The producer of the biography of Kane's life recognizes the fact that a human being is not necessarily the sum of his activities and property, while asking his reporters the real meaning of Charles Foster Kane. In an effort to find the real Charles Foster Kane - a composite of a number of historical personalities such as the newspaper magnate William Randolph Hearst; the aerospace and movie mogul Howard Hughes; and the Chicago utilities magnate Samuel Insull - the film helps the viewer discover that there is something deeper that drives the life and achievements of a person. This depth of insight may be called the meaning of life, the interpretation of life, or an individual's motivating force to do what he does and to live the way he lives.
Charles Foster Kane died following a successful business life with the word "Rosebud" on his lips. This word apparently had nothing to do whatsoever with the kind of persona possessed by Kane. Was it the name he had decided on for a new business venture, given that wealth and power were Kane's predominant interests as revealed by his biography In any case, Kane's story unfolds in a series of flashbacks, each one providing insight into an attribute of Kane previously hidden from the viewer. The life story of Kane is told by a succession of people that were connected with him. Each of these people saw a separate side of the man, and none of them could see him whole. Thus, all people in relation to Kane saw him differently, and each one's viewpoint was imbued with prejudices, making the recollections rather vague and unreliable. The man himself never gets to tell his own story. How close would his story be to the reminiscences of his associates We cannot tell, and all that we are left with is our own interpretation. If money is our preoccupation, perhaps we will define Kane's life as a money-making enterprise, just as a person dealing with aggression in the home is most likely to view the Thematic Apperception cards with an eye for violence.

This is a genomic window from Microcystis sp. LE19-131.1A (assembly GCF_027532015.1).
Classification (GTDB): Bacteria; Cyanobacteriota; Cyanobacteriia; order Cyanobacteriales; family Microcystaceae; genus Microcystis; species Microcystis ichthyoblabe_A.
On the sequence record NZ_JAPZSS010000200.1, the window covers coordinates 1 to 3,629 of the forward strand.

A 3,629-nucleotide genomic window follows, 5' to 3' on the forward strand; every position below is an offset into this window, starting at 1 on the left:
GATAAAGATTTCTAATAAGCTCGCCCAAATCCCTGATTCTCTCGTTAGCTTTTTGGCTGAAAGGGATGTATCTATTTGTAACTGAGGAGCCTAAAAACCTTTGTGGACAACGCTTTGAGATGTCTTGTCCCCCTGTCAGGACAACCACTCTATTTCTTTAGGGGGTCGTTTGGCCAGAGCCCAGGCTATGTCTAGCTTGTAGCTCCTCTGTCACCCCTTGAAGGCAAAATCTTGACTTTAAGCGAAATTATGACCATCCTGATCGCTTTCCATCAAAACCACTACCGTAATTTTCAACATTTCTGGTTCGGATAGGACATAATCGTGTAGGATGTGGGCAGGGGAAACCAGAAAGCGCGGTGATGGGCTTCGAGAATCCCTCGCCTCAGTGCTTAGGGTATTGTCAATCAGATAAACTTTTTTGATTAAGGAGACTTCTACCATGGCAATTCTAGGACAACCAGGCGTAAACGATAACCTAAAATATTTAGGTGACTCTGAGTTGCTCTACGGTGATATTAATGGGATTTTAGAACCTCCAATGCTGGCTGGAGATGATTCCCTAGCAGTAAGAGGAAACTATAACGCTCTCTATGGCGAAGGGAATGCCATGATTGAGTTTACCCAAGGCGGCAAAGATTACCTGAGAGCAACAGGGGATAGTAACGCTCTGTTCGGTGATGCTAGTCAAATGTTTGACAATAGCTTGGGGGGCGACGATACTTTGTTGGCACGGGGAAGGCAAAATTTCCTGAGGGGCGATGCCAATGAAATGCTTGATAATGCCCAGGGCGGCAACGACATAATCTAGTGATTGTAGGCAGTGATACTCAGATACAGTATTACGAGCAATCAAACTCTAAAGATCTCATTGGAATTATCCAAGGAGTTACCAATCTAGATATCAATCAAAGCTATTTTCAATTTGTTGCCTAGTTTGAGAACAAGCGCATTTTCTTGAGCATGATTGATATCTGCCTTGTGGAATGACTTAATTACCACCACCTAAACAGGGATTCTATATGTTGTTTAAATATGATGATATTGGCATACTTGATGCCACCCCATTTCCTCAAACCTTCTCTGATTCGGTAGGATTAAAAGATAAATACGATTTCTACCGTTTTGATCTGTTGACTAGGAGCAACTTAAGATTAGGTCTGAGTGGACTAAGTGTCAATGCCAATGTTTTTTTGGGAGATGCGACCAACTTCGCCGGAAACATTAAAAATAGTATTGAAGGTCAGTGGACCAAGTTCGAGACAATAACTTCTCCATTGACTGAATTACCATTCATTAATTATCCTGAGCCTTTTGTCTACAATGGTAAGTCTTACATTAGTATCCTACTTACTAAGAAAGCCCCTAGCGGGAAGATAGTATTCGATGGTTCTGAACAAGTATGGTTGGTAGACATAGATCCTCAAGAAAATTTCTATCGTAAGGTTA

Kane's life had changed irrevocably from a materialistic standpoint. He was a rich man who knew how to remain prosperous through his business undertakings. Yet, viewers of the film have noticed that riches did not necessarily bring unconditional happiness in the man's life. Rather, he seemed to have felt vulnerable and alone, and on his deathbed he remembered the simple snow globe and the Rosebud, which was the sled he used in his youth. Kane appears to feel nostalgic about his childhood as death knocks at his door. Was he trying to recall certain values that he had failed to live by due to his ever increasing occupation with the guarding of wealth Once again, the interpretation depends on the viewer. It will be not considered wrong to assert here that Kane was remembering his childhood and the Rosebud at the end of his life because death marks a return to a state of being we were closer to at the time we were children. Would it also be correct to state that the meaning of life is really to remember that state of being and live as intimately attached to it as possible, so that death takes us to a world that feels better than this one and we are not taken by surprise right at the end of this life term Literature on near death experience has often mentioned the dark tunnel experience, whereby a person